Dr. Joan Kelly Hall is Professor of Applied Linguistics and Director of the Center for Research on English Language Learning and Teaching (CRELLT) at Pennsylvania State University.  Her research centers on documenting the specialized interactional practices and actions of teaching-and-learning found in instructional settings.  The aim is to enhance empirical understanding of the specialized semiotic repertoires by which instructional projects are accomplished at a level of articulation that allows researchers and teachers to see the work that is done in instructional settings in new and potentially transformative ways. 

Dr. Kelly Hall’s work appears in journals such as Applied Linguistics, International Journal of Bilingualism, Journal of Pragmatics, Linguistics & Education, The Modern Language Journal, and Research on Language and Social Interaction.  Her recent works include: Essentials of SLA for L2 Teachers: A Transdisciplinary Framework (2018, Routledge), Teaching and Researching Language and Culture, 2nd ed (2011, Pearson) and L2 Interactional Competence and Development (2011, Multilingual Matters, edited vol, w. Hellerman, & Pekarek Doehler).

Plenary title: Designing L2 learning: The interdependent relationship between L2 teacher actions and L2 learners’ developing interactional repertoires

Plenary abstract:  A key insight of a transdisciplinary perspective on SLA is its usage-based understanding of language (Douglas Fir Group, 2016). Robust evidence from disciplines including child language development (e.g., Tomasello, 2006), psycholinguistics (e.g., MacWhinney, 2015), neurolinguistics (e.g., Lee et al., 2009), and various branches of cognitive, functional, and interactional linguistics (e.g., Bybee, 2006; Couper-Kuhlen & Selting, 2018; Ellis, 2016; Goldberg, 2006) reveal the fundamental role that social interactions, and specifically, the social actions comprising the interactions, play in shaping language knowledge. Keys aspects of interactions contributing to its development are their regular occurrence, and the frequency and distribution of the linguistic resources comprising their sequentially-related actions. What arises from individuals’ engagement in their interactions is not an abstract system of grammar but rather pragmatically-driven, variable repertoires of linguistic constructions that include “those usage patterns themselves, situated in the interaction itself” (Laury et al., 2014, p. 441).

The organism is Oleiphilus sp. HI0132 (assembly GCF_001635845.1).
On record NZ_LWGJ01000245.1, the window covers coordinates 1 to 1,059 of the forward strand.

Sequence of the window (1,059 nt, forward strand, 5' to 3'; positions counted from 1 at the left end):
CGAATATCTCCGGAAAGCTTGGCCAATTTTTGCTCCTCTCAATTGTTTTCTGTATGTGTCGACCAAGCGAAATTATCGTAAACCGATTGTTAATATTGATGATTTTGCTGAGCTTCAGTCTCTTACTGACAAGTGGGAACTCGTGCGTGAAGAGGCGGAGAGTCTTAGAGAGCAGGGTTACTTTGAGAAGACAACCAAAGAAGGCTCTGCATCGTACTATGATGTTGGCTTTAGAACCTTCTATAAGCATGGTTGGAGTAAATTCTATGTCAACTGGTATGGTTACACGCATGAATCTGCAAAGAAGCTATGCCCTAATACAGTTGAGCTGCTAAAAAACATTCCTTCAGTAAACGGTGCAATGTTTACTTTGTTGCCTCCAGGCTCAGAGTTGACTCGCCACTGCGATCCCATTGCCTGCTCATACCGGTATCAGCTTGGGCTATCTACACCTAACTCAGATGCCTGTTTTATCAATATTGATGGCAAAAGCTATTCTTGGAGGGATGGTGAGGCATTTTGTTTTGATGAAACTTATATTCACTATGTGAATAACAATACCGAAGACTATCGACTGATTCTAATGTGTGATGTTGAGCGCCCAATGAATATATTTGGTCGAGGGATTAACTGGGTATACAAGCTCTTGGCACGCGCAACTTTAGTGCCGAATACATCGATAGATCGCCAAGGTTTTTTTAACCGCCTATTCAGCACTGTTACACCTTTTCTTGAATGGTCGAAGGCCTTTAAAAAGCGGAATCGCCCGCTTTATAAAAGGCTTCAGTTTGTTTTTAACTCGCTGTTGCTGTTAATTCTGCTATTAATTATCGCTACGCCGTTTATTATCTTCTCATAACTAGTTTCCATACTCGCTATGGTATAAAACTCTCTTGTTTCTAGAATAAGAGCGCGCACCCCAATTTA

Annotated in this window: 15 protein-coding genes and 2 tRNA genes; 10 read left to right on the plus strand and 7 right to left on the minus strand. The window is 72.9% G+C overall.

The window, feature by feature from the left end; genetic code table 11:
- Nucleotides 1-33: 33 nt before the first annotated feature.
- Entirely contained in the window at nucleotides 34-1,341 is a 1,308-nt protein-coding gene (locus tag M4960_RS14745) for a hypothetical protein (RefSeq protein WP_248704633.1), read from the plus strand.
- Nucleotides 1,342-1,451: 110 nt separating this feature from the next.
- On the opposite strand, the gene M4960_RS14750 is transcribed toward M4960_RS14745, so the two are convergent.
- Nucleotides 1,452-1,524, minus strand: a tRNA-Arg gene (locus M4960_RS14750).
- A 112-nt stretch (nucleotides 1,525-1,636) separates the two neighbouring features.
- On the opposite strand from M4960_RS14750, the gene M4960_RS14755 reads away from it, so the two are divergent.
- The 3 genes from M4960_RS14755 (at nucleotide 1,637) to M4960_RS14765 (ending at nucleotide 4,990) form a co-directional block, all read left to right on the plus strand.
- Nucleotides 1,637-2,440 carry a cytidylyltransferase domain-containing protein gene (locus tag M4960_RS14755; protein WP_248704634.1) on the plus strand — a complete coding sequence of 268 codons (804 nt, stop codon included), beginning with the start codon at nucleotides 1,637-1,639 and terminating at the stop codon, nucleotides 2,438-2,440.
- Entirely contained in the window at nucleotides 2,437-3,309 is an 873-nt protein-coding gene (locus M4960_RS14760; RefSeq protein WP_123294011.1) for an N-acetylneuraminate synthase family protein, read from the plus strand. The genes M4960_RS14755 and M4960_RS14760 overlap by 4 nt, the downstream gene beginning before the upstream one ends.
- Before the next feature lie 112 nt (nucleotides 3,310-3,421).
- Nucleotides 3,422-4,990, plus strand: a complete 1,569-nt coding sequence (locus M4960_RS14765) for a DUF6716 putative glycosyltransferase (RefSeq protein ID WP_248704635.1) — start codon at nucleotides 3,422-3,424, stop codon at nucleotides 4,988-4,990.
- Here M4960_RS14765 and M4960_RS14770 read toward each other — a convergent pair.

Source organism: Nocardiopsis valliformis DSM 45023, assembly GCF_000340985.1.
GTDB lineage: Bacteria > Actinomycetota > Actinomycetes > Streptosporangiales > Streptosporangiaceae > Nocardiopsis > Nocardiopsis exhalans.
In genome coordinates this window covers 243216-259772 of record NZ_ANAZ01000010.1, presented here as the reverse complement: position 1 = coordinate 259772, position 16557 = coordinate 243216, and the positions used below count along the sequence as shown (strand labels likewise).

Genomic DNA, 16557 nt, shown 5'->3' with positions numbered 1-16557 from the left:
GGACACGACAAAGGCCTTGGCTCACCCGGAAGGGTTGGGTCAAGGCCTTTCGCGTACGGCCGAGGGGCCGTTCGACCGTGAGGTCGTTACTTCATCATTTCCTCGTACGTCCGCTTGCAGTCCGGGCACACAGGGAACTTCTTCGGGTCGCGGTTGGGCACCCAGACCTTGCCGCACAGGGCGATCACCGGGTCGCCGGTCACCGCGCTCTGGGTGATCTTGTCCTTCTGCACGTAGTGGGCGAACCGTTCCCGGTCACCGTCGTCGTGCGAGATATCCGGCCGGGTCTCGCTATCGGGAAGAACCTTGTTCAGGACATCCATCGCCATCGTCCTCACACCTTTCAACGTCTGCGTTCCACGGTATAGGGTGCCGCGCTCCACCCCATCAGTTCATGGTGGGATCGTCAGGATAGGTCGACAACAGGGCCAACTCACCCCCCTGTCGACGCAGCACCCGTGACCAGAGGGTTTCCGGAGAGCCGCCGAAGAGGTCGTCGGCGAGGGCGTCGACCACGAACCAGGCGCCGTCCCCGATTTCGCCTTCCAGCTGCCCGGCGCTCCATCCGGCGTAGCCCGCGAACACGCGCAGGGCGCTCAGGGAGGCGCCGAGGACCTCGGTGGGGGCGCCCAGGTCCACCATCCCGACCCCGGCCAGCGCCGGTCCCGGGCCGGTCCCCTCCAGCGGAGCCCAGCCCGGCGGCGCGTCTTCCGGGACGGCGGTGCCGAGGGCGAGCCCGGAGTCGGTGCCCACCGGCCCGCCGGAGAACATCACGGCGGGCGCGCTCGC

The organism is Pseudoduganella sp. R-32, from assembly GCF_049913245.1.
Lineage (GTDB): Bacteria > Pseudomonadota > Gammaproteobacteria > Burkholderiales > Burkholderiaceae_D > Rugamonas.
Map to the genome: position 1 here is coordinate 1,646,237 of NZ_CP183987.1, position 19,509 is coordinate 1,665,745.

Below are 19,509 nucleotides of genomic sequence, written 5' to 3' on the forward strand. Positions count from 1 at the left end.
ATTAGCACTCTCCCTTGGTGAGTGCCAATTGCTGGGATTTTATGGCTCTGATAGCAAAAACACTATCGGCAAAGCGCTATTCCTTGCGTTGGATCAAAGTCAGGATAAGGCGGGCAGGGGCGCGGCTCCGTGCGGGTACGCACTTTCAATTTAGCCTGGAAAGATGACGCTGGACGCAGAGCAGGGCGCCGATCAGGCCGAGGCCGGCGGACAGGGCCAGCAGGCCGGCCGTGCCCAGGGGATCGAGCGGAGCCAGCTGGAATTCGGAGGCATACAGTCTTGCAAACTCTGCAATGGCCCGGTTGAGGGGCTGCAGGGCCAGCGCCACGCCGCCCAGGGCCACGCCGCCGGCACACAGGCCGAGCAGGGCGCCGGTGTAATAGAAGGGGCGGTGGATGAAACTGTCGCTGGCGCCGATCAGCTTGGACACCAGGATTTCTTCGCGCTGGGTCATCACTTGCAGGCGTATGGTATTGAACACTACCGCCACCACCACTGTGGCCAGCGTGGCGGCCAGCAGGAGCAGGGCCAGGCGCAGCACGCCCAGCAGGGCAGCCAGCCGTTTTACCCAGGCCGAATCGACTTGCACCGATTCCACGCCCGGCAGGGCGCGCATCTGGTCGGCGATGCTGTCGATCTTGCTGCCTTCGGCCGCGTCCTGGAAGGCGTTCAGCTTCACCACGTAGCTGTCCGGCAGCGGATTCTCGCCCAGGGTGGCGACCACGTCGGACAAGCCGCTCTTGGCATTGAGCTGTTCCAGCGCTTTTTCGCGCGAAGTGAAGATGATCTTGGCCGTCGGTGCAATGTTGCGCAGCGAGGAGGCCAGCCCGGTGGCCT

These findings suggest that recurring instructional interactions in L2 classrooms are pivotal sources of L2 learners’ developing interactional repertoires. The linguistic choices teachers make in designing their instructional actions significantly shape both the linguistic resources that are available to learners and the ways in which learners orient to and use them.

Drawing on these understandings, and specifically on research from conversation analysis and interactional linguistics on information-seeking question action sequences, I will present data from an ongoing research project that examines the sequential and linguistic connections between two types of information-seeking questions and the student responses they engender. I will conclude with a discussion of the insights on SLA and L2 pedagogy such research affords, with a particular focus on the power of the concept of design for supporting the development of innovative research agendas and transformative pedagogical opportunities.